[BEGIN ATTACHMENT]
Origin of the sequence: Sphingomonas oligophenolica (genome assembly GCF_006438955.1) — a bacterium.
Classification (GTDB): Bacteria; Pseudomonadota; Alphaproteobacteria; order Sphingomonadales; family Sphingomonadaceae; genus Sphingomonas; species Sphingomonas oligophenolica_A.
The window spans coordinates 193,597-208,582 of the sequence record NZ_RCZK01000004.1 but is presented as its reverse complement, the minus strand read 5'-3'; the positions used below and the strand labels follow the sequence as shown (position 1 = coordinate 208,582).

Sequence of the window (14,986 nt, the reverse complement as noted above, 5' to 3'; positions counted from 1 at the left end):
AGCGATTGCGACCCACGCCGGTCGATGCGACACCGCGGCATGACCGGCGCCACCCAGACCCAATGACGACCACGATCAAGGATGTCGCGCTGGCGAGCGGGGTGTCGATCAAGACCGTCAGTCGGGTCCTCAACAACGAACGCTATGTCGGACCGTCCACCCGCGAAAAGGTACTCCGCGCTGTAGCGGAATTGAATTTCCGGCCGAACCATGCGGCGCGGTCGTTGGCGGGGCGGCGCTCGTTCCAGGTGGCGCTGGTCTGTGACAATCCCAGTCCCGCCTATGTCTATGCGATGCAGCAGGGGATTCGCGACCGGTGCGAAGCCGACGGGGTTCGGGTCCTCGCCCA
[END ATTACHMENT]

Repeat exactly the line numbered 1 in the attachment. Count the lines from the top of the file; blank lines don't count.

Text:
Origin of the sequence: Sphingomonas oligophenolica (genome assembly GCF_006438955.1) — a bacterium.